Tribunals aim to deliver justice for hundreds of thousands killed and raped in Bangladesh’s brutal 1971 liberation war.
Fresh clashes have resulted in more deaths in Bangladesh during violence in response to the death sentence handed to an opposition leader.
Police say that at least 44 people have now been killed as clashes continued into a second day on Friday.
Riots erupted in the capital city of Dhaka when Delwar Hossain Sayedee was sentenced to death.
Dozens Sayedee supporters smashed several vehicles in Dhaka’s central Malibagh district, witnesses said. Baton-wielding police dispersed the protesters.
Security was tightened around thousands of mosques across the Muslim-majority nation, with border guards deployed in major cities.
About 10,000 policemen were on patrol and the government deployed border guards as reinforcement to prevent more violence.
“We must stay alert. Jamaat and its allies are trying to plunge the nation into anarchy. We will not allow them to destroy democracy.”
-Quamrul Islam, junior law minister
The Jamaat-e-Islami, country’s largest Islamic party, had called on supporters to converge on the country’s mosques on Friday to offer a special mass prayer for those killed during the violence.
“We must stay alert. Jamaat and its allies are trying to plunge the nation into anarchy,” Junior Law Minister Quamrul Islam said. “We will not allow them to destroy democracy.”
In Thursday’s violence, more than 300 were injured across the country after Jamaat’s vice president Delwar Hossain Sayedee, 73, was sentenced to death for war crimes committed during the 1971 independence war.
Sayedee was found guilty of murder, religious persecution and rape by a war crimes tribunal hearing cases dating back to the liberation war against Pakistan.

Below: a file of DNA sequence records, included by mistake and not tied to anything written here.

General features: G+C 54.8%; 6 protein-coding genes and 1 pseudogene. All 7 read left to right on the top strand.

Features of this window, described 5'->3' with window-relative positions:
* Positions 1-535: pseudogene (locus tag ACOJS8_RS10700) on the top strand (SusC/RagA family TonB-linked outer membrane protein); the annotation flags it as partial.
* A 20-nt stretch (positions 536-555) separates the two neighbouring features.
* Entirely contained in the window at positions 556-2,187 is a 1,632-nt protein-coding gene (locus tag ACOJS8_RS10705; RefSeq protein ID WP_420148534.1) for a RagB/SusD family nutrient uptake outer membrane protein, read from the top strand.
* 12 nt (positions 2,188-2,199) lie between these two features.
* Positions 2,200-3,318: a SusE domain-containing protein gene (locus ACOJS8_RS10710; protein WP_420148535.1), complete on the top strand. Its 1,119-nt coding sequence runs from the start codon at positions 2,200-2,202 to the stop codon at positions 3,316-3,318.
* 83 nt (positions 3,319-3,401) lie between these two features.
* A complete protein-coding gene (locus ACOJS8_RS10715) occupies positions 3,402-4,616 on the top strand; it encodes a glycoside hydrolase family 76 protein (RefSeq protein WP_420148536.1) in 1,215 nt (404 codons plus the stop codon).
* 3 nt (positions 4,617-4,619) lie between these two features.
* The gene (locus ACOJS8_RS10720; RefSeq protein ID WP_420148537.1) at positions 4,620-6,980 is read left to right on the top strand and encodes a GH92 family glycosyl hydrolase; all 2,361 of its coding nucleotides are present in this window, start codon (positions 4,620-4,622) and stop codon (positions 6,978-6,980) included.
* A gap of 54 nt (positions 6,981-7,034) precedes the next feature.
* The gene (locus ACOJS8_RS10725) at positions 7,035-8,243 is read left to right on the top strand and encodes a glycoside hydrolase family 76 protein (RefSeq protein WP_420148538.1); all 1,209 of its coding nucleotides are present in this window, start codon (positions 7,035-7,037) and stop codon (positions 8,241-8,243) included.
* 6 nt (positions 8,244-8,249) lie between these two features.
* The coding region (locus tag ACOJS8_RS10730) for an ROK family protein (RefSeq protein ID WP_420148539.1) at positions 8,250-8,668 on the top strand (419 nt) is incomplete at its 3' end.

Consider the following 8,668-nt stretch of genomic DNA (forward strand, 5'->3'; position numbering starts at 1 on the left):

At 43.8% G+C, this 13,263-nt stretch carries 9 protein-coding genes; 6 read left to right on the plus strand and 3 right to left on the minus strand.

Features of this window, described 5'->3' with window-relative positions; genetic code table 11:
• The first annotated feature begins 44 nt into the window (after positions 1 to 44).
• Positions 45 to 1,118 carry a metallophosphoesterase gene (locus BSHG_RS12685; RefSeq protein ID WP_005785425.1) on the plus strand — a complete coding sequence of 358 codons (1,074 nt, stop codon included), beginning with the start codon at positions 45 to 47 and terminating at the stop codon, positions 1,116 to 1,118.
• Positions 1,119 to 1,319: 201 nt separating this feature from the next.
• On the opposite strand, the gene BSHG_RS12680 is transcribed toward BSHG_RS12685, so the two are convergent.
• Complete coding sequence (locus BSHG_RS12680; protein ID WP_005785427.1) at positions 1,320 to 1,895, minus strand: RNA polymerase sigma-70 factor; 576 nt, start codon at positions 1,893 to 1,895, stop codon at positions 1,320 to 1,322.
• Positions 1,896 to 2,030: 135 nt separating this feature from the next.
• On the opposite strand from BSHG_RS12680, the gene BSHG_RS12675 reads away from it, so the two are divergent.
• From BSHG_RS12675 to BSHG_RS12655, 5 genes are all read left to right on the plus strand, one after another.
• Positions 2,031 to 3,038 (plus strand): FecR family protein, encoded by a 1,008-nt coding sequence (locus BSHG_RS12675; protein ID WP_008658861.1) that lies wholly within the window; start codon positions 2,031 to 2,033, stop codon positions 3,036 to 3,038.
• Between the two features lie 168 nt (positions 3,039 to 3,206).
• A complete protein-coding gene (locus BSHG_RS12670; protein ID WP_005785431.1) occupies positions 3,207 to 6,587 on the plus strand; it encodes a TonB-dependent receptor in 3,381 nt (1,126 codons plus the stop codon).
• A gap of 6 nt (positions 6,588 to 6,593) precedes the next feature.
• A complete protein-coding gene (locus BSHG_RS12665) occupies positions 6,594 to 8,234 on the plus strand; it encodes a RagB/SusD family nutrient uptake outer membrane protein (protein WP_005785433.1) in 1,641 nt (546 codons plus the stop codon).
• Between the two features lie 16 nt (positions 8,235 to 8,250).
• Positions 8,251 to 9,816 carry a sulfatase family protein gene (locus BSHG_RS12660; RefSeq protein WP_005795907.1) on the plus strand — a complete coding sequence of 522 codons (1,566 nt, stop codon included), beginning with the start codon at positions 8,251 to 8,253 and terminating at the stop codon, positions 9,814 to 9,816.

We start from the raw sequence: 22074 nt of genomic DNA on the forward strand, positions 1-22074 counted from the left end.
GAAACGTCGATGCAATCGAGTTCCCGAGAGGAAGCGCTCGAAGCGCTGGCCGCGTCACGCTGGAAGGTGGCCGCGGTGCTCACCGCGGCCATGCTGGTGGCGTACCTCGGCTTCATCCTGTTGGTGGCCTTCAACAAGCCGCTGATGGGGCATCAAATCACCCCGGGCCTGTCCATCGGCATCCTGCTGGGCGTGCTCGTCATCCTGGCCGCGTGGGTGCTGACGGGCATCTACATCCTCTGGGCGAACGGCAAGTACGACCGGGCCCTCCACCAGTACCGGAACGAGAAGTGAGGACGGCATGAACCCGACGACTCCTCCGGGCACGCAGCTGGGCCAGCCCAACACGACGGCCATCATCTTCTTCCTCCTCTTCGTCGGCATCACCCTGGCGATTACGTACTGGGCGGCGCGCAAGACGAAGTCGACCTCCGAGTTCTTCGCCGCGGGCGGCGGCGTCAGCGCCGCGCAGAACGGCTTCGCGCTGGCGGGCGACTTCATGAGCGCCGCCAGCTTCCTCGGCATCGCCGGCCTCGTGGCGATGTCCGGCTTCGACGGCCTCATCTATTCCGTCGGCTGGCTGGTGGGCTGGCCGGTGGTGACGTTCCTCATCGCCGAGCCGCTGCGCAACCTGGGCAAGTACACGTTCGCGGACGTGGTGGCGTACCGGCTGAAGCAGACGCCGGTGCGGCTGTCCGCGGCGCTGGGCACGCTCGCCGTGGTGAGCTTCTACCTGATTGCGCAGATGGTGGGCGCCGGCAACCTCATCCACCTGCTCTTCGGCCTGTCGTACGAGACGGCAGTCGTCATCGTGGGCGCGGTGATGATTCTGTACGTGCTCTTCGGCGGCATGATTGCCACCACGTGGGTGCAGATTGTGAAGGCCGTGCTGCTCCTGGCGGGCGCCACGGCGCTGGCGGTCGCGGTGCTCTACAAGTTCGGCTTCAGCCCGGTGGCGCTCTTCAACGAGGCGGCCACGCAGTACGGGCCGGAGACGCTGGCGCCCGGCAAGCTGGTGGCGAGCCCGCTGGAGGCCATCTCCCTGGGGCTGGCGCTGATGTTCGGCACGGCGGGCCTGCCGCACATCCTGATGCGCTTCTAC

Jamaat-e-Islami backed Pakistan during the independence war but denies their supporters were involved in atrocities.
He was the third person to be convicted by the tribunal whose previous verdicts have also been met with outrage from party supporters who say the process is more about score settling than delivering justice.
The latest death on Friday brought the overall toll to 51 since the tribunal delivered its first verdict on January 21.
Earlier this month, the tribunal sentenced Abdul Qader Molla, Jamaat’s assistant secretary-general, to life imprisonment.
Molla’s verdict enraged secular protesters, tens of thousands of whom have since poured onto Dhaka’s Shahbag Square to reject the “lighter sentence” and demand the execution of Jamaat leaders.
Another Jamaat leader, Maulana Abul Kalam Azad, was sentenced to death in absentia last month.
Seven other top leaders of Jamaat are on trial for their alleged role in the atrocities during the liberation war.
Sheikh Hasina Wajed, the Bangladesh prime minister, set up the tribunal in 2010 to investigate abuses during the independence war which, by many accounts, claimed about three million lives and during which thousands of Bengali women were raped.
The tribunal, a domestic body with no international oversight, has been criticised by the opposition as targeting its members.
But the scale of recent secular protests show a large section of Bangladeshis support moves to punish those linked to atrocities during the liberation war.